Nakamura Inhomogeneous Crystal Project

Shuji Nakamura (Professor of University of California, Santa Barbara)

Investigation and control of inhomogeneity of nitride semiconductors
Realization of lighting with less environmental load through utilizing highly effective white LEDs

Research Overview
This research focused on "inhomogeneity", a particularity of nitride semiconductors which play a major role in various applications such as blue laser diodes and high-intensity light-emitting diodes. An attempt was made to realize bulk growth of homogeneous perfect crystals, as well as to enhance device characteristics by intentional utilization of inhomogeneity.

Impact of Research Achievements
■ This was a world-leading development, and formed a significant technological trend in the research of nitride semiconductors.
Produced nonpolar and semipolar LEDs with external quantum efficiencies that exceed those of the conventional LEDs. Opened up the path to the production of next-generation LED and laser diode.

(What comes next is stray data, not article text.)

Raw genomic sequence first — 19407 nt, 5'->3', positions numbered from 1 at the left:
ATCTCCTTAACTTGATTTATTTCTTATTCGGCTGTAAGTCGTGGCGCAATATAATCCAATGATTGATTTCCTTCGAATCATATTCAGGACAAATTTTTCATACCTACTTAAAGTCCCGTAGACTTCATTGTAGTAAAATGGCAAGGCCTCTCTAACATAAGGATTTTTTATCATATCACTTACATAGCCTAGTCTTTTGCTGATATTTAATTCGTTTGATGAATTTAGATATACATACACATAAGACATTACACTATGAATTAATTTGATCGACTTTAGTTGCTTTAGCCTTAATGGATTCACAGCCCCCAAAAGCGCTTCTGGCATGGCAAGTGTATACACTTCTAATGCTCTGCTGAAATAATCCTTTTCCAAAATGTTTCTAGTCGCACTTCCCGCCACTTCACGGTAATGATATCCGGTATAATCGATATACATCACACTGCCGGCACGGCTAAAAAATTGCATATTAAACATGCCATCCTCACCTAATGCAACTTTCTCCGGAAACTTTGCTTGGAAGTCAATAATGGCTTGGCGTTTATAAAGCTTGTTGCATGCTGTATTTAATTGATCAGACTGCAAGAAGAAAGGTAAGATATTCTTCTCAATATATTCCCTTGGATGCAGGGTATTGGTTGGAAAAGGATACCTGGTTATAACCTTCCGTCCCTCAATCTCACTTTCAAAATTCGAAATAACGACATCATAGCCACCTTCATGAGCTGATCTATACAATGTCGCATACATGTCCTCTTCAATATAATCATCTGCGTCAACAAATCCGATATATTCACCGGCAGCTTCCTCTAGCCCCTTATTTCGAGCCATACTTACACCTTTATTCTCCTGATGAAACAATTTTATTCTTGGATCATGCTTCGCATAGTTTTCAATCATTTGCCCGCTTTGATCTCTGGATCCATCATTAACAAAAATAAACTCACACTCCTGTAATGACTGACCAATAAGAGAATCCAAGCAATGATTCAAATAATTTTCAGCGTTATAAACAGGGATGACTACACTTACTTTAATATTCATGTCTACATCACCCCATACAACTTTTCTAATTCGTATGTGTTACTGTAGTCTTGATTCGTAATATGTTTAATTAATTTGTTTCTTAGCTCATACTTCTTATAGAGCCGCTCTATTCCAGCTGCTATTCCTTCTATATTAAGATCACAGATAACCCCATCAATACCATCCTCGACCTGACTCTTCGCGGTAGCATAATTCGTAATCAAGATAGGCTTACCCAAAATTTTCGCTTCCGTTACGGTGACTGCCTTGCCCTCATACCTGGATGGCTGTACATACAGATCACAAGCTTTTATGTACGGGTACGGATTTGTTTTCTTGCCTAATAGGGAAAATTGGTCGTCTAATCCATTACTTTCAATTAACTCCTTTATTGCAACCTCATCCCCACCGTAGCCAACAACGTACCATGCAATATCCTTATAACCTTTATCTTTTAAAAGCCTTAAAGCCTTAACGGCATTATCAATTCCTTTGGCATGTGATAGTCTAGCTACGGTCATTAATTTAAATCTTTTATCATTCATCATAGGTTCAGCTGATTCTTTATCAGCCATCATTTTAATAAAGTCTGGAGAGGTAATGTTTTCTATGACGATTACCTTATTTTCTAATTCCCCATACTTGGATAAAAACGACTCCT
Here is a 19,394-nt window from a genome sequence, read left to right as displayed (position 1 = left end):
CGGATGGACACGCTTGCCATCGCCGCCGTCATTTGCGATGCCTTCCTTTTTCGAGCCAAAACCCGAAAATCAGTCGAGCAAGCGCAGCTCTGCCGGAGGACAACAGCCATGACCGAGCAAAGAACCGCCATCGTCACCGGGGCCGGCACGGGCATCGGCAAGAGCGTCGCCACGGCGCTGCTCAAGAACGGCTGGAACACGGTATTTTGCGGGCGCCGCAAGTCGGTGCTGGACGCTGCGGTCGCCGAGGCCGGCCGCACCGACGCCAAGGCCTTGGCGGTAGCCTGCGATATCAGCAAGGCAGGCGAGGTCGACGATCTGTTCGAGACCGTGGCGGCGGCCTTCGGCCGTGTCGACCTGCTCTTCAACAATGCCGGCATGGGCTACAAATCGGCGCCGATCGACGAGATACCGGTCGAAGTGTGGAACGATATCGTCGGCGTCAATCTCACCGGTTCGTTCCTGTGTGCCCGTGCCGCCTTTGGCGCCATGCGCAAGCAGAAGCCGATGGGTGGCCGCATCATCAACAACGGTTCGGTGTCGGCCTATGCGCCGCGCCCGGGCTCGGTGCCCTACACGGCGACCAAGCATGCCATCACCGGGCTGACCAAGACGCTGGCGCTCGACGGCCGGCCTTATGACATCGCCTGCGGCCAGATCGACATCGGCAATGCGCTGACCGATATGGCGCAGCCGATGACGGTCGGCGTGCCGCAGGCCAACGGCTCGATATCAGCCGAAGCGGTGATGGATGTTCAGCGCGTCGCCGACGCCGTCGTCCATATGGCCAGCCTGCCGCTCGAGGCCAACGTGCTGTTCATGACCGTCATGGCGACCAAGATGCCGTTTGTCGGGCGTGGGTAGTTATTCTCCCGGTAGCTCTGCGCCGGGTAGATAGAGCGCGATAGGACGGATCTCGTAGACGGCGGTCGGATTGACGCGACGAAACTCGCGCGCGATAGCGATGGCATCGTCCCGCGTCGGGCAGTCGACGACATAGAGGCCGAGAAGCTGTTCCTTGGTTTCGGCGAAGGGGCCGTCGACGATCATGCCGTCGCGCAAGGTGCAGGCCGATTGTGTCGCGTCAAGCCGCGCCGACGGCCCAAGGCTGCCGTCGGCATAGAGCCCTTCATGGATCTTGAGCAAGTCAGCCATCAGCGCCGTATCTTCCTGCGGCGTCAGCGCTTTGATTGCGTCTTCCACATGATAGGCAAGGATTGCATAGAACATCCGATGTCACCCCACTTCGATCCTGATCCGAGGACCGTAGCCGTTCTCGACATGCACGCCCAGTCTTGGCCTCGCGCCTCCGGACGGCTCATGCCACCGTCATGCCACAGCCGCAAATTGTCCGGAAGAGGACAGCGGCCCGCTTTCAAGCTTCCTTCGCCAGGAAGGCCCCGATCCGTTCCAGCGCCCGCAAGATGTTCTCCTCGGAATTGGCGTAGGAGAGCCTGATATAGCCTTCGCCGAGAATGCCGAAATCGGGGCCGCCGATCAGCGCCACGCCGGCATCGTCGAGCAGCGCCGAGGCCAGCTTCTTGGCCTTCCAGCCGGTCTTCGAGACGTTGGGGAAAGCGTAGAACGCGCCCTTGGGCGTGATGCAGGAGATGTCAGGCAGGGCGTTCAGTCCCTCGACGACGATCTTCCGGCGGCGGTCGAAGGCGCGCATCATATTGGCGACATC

■ Realized the world's first nonpolar blue-violet laser diode.
■ Pioneered the path to a practical way to grow bulk GaN crystals by ammonothermal method.
■ Promoted the physical understanding of GaN group materials through the investigation of light-emitting mechanism, etc., and provided a guideline for the design of a wide variety of devices.
■ Established a venture company toward a full-scale practical use of this technology.
■ Size of the global market of the white LED package will be about 840 billion yen (estimated value in 2013).

Semipolar surface green LED
Semipolar surface green LED
Nonpolar blue-violet laser diode
Nonpolar blue-violet laser diode
Transplantation of an own-oral-mucosa cell sheet for ocular pemphigoid
Polar surface, nonpolar surface and semipolar surface of GaN crystal